8 Ways A Prenup Can Be Invalid

By Lia Kopin-Green
/
June 6, 2022

Even if you said “I do” on your wedding day, not every couple lives happily ever after. For this reason, having a prenuptial agreement in place before getting married is highly recommended.

However, in order for prenuptial agreements to be valid, they have to be written correctly. The validity of a prenuptial agreement is dependent on several requirements.  In the event that the prenuptial agreement does not meet one of these requisites, the court may deem it null and void. Let’s take a closer look at some of the reasons a judge might choose to void a prenuptial agreement.

1. The agreement is not in writing

If a prenuptial agreement is not in writing, it will not be enforced in any of the 50 states. Simply put, you cannot simply make oral statements about a prenup and assume they'll be considered a binding contract. Although this may seem like an obvious one, you’d be surprised at how many couples have tried to implement their verbal prenuptial agreements. Moreover, though it is not necessary to have your prenup notarized, it is highly recommended to do so if it stipulates details regarding how assets and property will be divided.

2. Coercion was involved

Prenuptial agreements must be signed voluntarily. When a prenuptial agreement is signed under threat, duress, or manipulation, it becomes invalid in the eyes of the law. The legal definition of coercion varies from state to state, but any prenuptial agreement can be declared void if you can prove that your partner, family members, in-laws, or any other party pressured you into signing it.

An experienced divorce attorney can help you find a solution if you and your spouse are having difficulty agreeing regarding a prenup.

3. It is fraudulent

One of the most important aspects of a valid prenup is that it was created fairly and with full disclosure of both parties. A fraudulent prenuptial agreement may result if one of the parties fails to disclose all of his or her assets and properties at the time of signing the prenup. Thus, if you or your spouse choose not to list certain assets in the prenuptial agreement or undervalued your assets at the time, it may not stand up in court during divorce proceedings. This can put you in an extremely vulnerable position when it comes to protecting your assets.

4. No time for consideration

Although it is technically legal, having your partner sign the prenuptial agreement on your wedding day is not ideal. This is because both spouses must have time to review and think over a premarital agreement before signing it; and a few minutes before the ceremony definitely doesn’t cut it. The prenup will probably become invalid if the groom hands the bride the contract and a pen just before she walks down the aisle. In order to give both parties sufficient time to review and discuss the agreement, you'll need to begin the process at least two to three months prior to the wedding.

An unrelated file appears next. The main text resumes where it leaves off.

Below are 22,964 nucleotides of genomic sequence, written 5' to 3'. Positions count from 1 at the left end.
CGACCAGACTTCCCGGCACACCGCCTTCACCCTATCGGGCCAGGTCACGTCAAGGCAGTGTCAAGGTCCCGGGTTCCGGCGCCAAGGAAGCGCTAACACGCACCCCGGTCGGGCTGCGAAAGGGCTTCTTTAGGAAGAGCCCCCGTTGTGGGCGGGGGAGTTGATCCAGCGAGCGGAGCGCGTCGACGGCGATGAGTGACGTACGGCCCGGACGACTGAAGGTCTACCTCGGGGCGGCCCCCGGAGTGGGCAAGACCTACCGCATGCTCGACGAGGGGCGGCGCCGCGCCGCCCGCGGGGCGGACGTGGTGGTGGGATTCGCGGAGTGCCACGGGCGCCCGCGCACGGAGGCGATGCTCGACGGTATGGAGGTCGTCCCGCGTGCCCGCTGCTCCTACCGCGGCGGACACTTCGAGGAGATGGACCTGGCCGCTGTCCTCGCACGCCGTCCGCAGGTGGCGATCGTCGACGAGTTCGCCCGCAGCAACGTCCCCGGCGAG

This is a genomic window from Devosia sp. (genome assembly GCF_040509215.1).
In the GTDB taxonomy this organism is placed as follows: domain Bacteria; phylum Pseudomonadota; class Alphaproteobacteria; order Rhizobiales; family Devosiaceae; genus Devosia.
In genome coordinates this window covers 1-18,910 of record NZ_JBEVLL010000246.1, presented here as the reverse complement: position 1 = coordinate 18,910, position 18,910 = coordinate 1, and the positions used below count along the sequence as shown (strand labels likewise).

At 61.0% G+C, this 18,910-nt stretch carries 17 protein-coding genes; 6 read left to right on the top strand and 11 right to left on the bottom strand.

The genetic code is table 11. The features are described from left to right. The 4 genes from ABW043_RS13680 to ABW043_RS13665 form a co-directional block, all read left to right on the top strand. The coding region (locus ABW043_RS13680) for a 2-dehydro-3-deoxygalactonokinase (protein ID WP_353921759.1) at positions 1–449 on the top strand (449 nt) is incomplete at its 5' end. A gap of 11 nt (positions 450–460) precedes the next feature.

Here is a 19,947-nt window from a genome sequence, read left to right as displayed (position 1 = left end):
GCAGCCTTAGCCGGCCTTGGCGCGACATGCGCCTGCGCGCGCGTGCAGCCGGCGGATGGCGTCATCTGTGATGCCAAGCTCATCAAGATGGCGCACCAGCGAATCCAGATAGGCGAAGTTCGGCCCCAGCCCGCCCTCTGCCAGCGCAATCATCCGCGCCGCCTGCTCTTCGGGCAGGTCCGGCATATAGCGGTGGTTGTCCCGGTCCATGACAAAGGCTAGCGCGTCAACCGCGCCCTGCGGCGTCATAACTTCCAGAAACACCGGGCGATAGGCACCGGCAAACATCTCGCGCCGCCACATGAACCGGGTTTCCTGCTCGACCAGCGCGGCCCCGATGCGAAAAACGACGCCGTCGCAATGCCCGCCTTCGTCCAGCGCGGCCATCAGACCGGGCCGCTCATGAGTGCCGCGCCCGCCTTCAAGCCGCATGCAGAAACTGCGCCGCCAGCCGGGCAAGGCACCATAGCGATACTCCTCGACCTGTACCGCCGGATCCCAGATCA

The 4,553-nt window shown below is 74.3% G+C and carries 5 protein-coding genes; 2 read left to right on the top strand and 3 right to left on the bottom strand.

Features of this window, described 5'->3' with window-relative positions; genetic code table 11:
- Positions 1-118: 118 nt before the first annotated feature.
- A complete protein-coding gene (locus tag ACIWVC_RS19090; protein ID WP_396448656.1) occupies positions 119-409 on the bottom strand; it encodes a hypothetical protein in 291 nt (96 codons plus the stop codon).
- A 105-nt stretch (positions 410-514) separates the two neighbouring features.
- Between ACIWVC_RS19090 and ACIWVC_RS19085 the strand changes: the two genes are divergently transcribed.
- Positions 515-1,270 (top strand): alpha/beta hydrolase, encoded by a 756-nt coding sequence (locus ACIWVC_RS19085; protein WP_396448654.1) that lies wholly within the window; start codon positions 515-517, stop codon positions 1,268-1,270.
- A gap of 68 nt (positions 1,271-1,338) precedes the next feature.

5. It’s too one-sided

In most cases, as long as both parties have signed the prenuptial agreement, the court will typically uphold it. This does not apply, however, if the prenup is highly biased or unequal. As an example, if the contract declares one spouse will get everything following the marriage while the other spouse gets nothing, it can be voided. This is because prenuptial agreements, by definition, should protect both spouses and be somewhat balanced between the two parties. 

6. No independent legal representation

By hiring an attorney to help with a prenuptial agreement, it ensures that the prenup functions in your best interests and protects your legal rights, assets and property in the event of a divorce. So if you and your spouse are going to sign a prenuptial agreement, it is always a good idea to have separate legal representation. This shows the court that the prenuptial agreement was drafted fairly and that both parties fully understand the implications of the contract. As a result, if you and your spouse do not retain separate attorneys, a judge may rule your prenup unenforceable.

7. It does not follow state requirements 

State laws differ when it comes to what constitutes a valid prenuptial agreement. In California, for example, there is a law that stipulates there must be at least 7 days between presentation of the final version of the prenup and signing it. Also, even though it is recommended to have separate legal representation for each party no matter what, some states may require this by law. Likewise, state laws vary when it comes to property division. Whether you live in a community property or common law property state, you need to ensure that the property division clauses in your prenup do not contradict your state’s laws.

8. It contains invalid clauses

You should ensure that your prenuptial agreement does not include any provisions that may be found by a court to be illegal, unethical, or against public policy. For instance, you cannot waive your right to receive child support or pay child support in a prenup. A prenuptial agreement that contains provisions about child support will not be enforced by the court since a judge will determine these matters according to the "best interests of the child." Further, clauses about private matters, such as who does the chores in the house or where the holidays are to be spent, may also be considered illegal provisions. Instead of simply striking down the invalid provisions, a judge may choose to void the contract as a whole. To ensure your agreement is written correctly and in compliance with all state and federal law, it is highly advised to have an attorney draft it.

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